## 1. Introduction

Vorticity dynamics is fundamental to understanding tornadogenesis (see reviews by Davies-Jones et al. 2001, hereafter DJ+01; Davies-Jones 2015a). Dutton (1986) showed theoretically that the vorticity of a parcel in inviscid, isentropic flow decomposes into barotropic and baroclinic parts. By using propagators, Epifanio and Durran (2002) and Davies-Jones (2006, 2015b) extended this work to include vorticity arising from frictional torques, planetary vorticity, and modifications owing to diabatic heating and thermal diffusion. Epifanio and Durran used their theory to explain orographic vortices. Davies-Jones and Brooks (1993, hereafter DJB93) applied Dutton’s decomposition to mesocyclogenesis. Circulation around a closed material circuit is closely related to vorticity following parcels. Rotunno and Klemp (1985, hereafter RK85), DJB93, and others in simulated supercells and Markowski et al. (2012) and others in observed supercells have computed the circulation around material circuits. At a time *t*_{1} the circuits are horizontal, close to the ground, and tightly enclose maxima of vertical vorticity. They are then traced backward via trajectories to an earlier time *t*_{0}. Since barotropic circulation is conserved (Kelvin’s theorem), gains in circulation between *t*_{0} and *t*_{1} are attributed to nonbarotropic (mainly baroclinic) circulation. In a related approach, Adlerman et al. (1999), Dahl et al. (2014), and Markowski and Richardson (2014, hereafter MR14) computed the vorticity budgets of individual parcels that enter the near-ground vorticity maximum. These and most other studies conclude that rotation near the ground in supercells originates in outflow air with baroclinic vorticity and even frictional vorticity (Schenkman et al. 2014). The environmental barotropic vorticity appears to play only a minor role at best. However, as stated by MR14, there are two pieces of evidence that seem inconsistent with the above conclusions. First, tornadogenesis is more likely to occur in supercells having weak cold pools rather than strong cold pools (Markowski et al. 2002). Thus, too much baroclinity seems to be bad for tornadogenesis. This may be due simply to air in the outflow being too heavy for the updraft to lift. Second, proximity soundings (e.g., Markowski et al. 2003a) indicate that the presence of abundant near-ground environmental vorticity that is mainly streamwise in the storm-relative frame favors tornadic supercells. Confusingly, tornadic vorticity derives mainly from storm-induced baroclinic vorticity, but in spite of this, tornadogenesis is affected by environmental vorticity.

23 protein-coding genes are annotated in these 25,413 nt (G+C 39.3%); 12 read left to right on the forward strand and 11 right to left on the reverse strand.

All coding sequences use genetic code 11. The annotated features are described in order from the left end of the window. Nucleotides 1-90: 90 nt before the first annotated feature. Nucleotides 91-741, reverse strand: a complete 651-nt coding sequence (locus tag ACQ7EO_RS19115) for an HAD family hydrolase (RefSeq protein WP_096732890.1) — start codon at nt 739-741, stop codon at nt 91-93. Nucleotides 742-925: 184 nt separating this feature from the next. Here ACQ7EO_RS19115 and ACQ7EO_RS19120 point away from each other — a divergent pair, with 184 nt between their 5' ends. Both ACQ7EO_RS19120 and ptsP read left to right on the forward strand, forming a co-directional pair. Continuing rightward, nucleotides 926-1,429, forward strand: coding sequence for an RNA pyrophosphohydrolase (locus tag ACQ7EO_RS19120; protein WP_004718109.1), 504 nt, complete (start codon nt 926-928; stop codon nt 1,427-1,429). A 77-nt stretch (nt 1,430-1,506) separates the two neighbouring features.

In theoretical studies exact solutions of the governing equations are useful. There are Beltrami-flow exact solutions that model updraft rotation and linear propagation of a midaltitude updraft in an environment with a circular hodograph (Lilly 1982; Davies-Jones 2002, 2004; Davies-Jones and Richardson 2002). In a Beltrami flow the vorticity and velocity vectors are parallel in a reference frame moving with the storm. Davies-Jones (2008, hereafter DJ08) used this mesocyclone model as the initial condition in an axisymmetric simulation that produced tornadoes after the initial balanced flow was upset by falling precipitation, and Kis et al. (2008) extended this work to three dimensions. The experiment in DJ08 demonstrated that tornadoes can originate from barotropic vorticity because the model’s axisymmetry prevented baroclinic vorticity from being tipped into the vertical. Although inviscid Beltrami flows are inherently steady and exclude buoyancy forces, their characteristics are still conspicuous in actual and simulated supercells in environments with highly curved hodographs (Davies-Jones 1984, 2002, 2004; Lilly 1986). Even in environments where the vorticity is significantly positive crosswise (left normal to the wind), the vorticity entering the tornadic region of the storm can still end up predominantly streamwise (MR14) owing to the “river-bend effect,” which turns positive crosswise vorticity into the streamwise direction in left-turning flow (Shapiro 1972; Scorer 1997; DJ+01).

An outstanding tornadogenesis problem is how significant vertical vorticity appears at the ground. Concentrated vortices contact the ground even in simulations completely devoid of background vertical vorticity. The development of near-ground vertical vorticity in these simulations is possible only in air that has previously descended (Davies-Jones 1982, 2000; DJB93; Adlerman et al. 1999; DJ+01; Davies-Jones and Markowski 2013). The conceptual model of DJB93 explains roughly how air with streamwise barotropic vorticity that flows through a downdraft might acquire vertical vorticity next to the ground. In a downdraft with a transverse temperature gradient, generation of horizontal vorticity causes vortex lines to be inclined upward relative to the streamlines. Consequently, there is cyclonic vorticity at the nadirs of the streamlines as they exit the downdraft. Davies-Jones (2000, hereafter DJ00) developed an analytical model that quantified the DJB concepts. This model is discussed further in section 4.